With the advent of Ethereum, and then subsequently the DeFi industry, adoption became a much hotter topic as the newly created tokens promised all of the possibilities and financial freedom without banks and institutions to control them.
And now, as we’ve entered into the second half of 2020, there seems to be too much adoption in the DeFi space, an unexpected and unwanted problem that’s been putting a strain on the entire ecosystem.
With most of the DeFi ecosystem based on the Ethereum network, the cost of operating any of the thousands of dApps and protocols depends on the cost of transacting on the Ethereum network.
However, it turns out that the influx of dApps and users to DeFi has pushed Ethereum’s transaction fees through the roof. Data from Etherscan showed that, on Jun. 11, a total of 15,374 ETH was paid in transaction fees on the Ethereum network.
The same day, the average gas price on the network reached its three-year all-time-high, with an average gas price recorded on that day being around 709 gwei. This is a 1,816% increase from the day before, when the average gas price was around 37 gwei.
According to ETHGasStation, the standard gas price on the Ethereum network currently stands at around 37 gwei, which equals roughly $0.179 per transfer.
The cost of transfer should not be confused with the cost of doing complex operations on the network like interacting with chained smart contracts which attract very high fees. For example, yield farming involves complex interactions with the smart contracts and the fees are quite high compared to just the transfer cost.
A lot of the spikes can be attributed to the yield farming mania in DeFi space which promised incredibly high returns on staking. A lot of people rushed into yield farming after it spread on Twitter that people could make 200% interest per year while lending on DeFi apps like curve.
With the smart contract ETH fees cost of $10 just to start yield farming, the system excludes a lot of small players who would like to lend or start by lending small amounts like $100. Because they will have to wait for months or even an year just to recover the ETH gas fees which make the whole offer less exciting.
Readers much note that such smart contracts are a risky business. They involve a lot of smart contract and liquidation risks and the returns are short-lived.
Crypto Twitter has been ablaze with numerous complaints from DeFi users, with hundreds of people claiming they paid fees as high as $50.
This is a direct consequence of a huge spike in interest from new users. TheGraph, a decentralized protocol for building dApps on Ethereum, experienced significant service degradation on Jun. 24, a problem that impacted many DeFi applications which were using the protocol as its front-end. Throughout the morning, 500 errors were reported, with several other errors popping up throughout the day.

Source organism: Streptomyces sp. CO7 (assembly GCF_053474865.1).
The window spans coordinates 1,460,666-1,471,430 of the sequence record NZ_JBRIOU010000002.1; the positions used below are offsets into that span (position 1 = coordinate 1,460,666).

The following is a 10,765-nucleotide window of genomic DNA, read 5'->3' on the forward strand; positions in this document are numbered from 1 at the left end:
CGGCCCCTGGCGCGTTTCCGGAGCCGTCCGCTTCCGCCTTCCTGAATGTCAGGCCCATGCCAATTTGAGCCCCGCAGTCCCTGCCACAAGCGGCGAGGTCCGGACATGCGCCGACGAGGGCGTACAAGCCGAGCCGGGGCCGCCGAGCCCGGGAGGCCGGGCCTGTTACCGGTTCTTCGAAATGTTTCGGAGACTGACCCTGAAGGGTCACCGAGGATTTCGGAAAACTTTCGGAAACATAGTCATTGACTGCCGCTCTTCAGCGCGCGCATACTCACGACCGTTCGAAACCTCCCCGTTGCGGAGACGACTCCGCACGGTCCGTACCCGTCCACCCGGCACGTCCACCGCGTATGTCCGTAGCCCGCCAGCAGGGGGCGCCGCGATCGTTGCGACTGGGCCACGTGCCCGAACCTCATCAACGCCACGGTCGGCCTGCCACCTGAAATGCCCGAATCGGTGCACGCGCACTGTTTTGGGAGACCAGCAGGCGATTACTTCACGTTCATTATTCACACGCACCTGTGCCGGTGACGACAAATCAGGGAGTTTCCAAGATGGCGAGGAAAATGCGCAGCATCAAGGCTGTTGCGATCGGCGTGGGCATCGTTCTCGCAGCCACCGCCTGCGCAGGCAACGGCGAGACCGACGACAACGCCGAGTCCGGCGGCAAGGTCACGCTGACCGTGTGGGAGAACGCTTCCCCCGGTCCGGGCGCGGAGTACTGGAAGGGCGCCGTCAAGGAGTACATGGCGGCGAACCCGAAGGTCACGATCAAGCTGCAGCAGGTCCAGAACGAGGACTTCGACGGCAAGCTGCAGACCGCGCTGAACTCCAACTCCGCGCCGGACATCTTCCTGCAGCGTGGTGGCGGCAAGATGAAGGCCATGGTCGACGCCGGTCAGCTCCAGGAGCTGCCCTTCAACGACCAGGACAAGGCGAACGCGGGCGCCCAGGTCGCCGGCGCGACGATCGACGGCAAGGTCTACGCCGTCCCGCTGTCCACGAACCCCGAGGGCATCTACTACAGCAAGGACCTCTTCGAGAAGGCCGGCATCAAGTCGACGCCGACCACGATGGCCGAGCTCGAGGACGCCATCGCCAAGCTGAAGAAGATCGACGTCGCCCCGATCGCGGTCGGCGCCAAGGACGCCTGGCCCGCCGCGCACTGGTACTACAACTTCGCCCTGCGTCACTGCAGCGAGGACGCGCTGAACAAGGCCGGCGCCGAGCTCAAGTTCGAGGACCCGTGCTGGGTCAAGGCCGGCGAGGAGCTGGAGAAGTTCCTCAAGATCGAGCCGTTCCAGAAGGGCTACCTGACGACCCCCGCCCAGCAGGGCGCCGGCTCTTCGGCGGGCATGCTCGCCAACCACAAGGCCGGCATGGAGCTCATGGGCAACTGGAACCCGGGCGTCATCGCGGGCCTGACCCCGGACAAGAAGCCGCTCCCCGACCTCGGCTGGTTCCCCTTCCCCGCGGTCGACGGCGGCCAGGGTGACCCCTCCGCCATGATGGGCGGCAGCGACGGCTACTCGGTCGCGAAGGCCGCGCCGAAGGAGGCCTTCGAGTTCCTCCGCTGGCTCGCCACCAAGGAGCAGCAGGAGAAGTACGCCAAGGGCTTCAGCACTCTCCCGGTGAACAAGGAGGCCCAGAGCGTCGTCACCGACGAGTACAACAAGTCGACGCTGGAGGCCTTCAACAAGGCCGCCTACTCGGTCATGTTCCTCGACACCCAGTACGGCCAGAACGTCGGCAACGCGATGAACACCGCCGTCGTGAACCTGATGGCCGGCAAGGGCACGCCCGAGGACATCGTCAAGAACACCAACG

The company said that the crash was a result of a significant growth in query volume—the day of the crash saw over 45 million queries, a sharp rise from the usual 25 million. And it wasn’t just simple transactions that clogged the network—the Graph noted in its postmortem that they began receiving “especially complex” queries that contributed additional strain to their already thinly-stretched database.
“This is largely due to the recent growth in adoption of DeFi applications; including product launches, liquidity mining programs, and crypto price appreciation,” the company said.
While a huge influx of new users might seem like something any network would welcome with open arms, this presents a significant problem for Ethereum which has seen its fair share of controversy surrounding its scalability. The fact that the network can, in theory, breed hundreds of thousands of dApps and facilitate the development of decentralized finance proved to be hard to execute in reality.
Crypto Twitter and the rest of the internet are filled with numerous complaints coming both from Ethereum’s critics and its most avid users—none of the promises the network makes are worth anything if it can’t handle more users.
This could have a detrimental effect on the future of DeFi. As more people flock to Ethereum, the slower and more expensive to use the network will become. While it might take some time, this will ultimately turn people away from Ethereum and turn them towards a competitor blockchain.
This doesn’t mean that Ethereum has signed its death sentence, though. The network’s sheer presence and potential market reach will certainly push developers to deliver Ethereum 2.0. We could also see a second-layer solution such as the Lightning Network on Bitcoin created on Ethereum if ETH 2.0 fails to deliver in time.